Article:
A good father

A few months ago, I had a very frank conversation with my dad. One that he started himself.

“Rick,” he said, “Was I a good father?”

I thought about this for a minute, only because it was such an unusually deep question for him to ask. Usually our conversations revolved around the Chicago Cubs, movies, politics, history, or– most often– his health problems. This one threw me for a loop.

“Why are you asking me this, Dad?” I retorted, curious what brought on this sudden inquisitiveness.

“Well, I actually asked the same question of your sister the other day, and she said that I was too strict, and spanked you too much.” He replied. “And I felt bad, you know? I felt like I had failed you both as a father.”

I gave his statement some thought, and considered the possibility that my dad had maybe misconstrued what my sister told him. He did this often, as his hearing wasn’t so great; and sometimes he had the ability to take one part of what someone said to him and retain only that. It was a frustrating issue, but we learned to deal with it over time. Besides, I know my sister would never tell him that he was a bad father. We had discussed that between ourselves many times, and agreed that yes, he could have been a little less harsh with the “iron fist”, but he was definitely a very good father. The proof was in how we both turned out.

And so I told him this.

“Dad, yes, you definitely went a bit overboard with the spankings. And yes, you were very strict. But you know what? I’m glad you were strict. I’m glad you spanked us. Because Dad, you were a very good father. You loved us unconditionally, and we never once doubted that. And the fact that you were so strict with us kept us in line and made us who we are today.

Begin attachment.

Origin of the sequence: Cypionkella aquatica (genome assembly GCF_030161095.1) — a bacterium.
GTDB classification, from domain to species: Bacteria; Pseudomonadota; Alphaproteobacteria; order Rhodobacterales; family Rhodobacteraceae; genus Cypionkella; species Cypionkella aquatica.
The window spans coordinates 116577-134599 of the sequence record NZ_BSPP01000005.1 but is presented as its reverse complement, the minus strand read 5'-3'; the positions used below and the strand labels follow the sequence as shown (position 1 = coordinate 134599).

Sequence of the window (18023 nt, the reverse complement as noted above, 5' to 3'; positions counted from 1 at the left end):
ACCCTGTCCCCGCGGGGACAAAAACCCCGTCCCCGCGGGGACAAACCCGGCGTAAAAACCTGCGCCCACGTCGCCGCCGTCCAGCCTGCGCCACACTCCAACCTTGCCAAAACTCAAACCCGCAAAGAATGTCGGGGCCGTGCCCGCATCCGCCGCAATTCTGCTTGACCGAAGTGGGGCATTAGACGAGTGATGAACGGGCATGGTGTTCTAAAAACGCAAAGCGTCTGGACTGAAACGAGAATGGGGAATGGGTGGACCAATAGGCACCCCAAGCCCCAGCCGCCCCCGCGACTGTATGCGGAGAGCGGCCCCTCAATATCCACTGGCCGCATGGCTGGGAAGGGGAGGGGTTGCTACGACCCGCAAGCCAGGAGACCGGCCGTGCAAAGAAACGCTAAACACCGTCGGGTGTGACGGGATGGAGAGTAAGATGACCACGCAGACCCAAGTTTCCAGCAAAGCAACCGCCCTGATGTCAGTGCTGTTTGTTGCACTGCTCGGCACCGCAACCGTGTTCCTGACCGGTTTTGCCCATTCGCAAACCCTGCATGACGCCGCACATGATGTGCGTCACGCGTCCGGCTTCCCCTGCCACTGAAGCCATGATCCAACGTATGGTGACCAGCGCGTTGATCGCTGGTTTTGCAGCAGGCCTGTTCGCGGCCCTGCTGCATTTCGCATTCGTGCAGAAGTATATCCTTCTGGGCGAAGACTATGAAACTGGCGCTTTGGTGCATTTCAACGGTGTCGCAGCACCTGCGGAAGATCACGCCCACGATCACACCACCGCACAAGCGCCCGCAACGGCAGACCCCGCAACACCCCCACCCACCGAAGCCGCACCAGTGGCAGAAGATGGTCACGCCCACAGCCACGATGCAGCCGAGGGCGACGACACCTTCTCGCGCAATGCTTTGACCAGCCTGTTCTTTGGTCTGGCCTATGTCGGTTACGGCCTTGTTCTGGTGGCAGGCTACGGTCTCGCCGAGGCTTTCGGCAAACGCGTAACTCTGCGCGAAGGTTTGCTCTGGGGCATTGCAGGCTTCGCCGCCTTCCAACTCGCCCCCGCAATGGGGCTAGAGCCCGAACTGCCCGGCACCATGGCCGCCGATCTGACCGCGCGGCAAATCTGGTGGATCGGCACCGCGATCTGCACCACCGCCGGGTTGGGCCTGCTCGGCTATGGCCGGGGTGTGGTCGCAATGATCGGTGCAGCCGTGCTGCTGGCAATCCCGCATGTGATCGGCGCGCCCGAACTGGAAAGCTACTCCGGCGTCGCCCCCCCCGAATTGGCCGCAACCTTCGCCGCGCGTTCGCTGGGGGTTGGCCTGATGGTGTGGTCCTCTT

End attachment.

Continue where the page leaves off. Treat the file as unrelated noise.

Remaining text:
“So to answer your question, Dad: You were a damn good father. And don’t you ever think otherwise.”

My dad considered this for a minute, and thanked me. He told me he loved me, and I told him I loved him. And the conversation then continued into discussions about the Chicago Cubs, movies, politics, history, and whatever else happened to be on TV at the time.

As my sister, my mom and I discussed all of this in the past few days, we realized something.

He must have known that his end was coming soon.

This was just one of many such conversations we had with him in the last few months. His demeanor was much more mellow, and he seemed to want to talk more. And when he did talk, he talked about things that meant something to us, or that maybe cleared the air about a certain issue or thing from the past.

And, more than ever, he made sure to say “I love you.”

And every time, we made sure to say it back.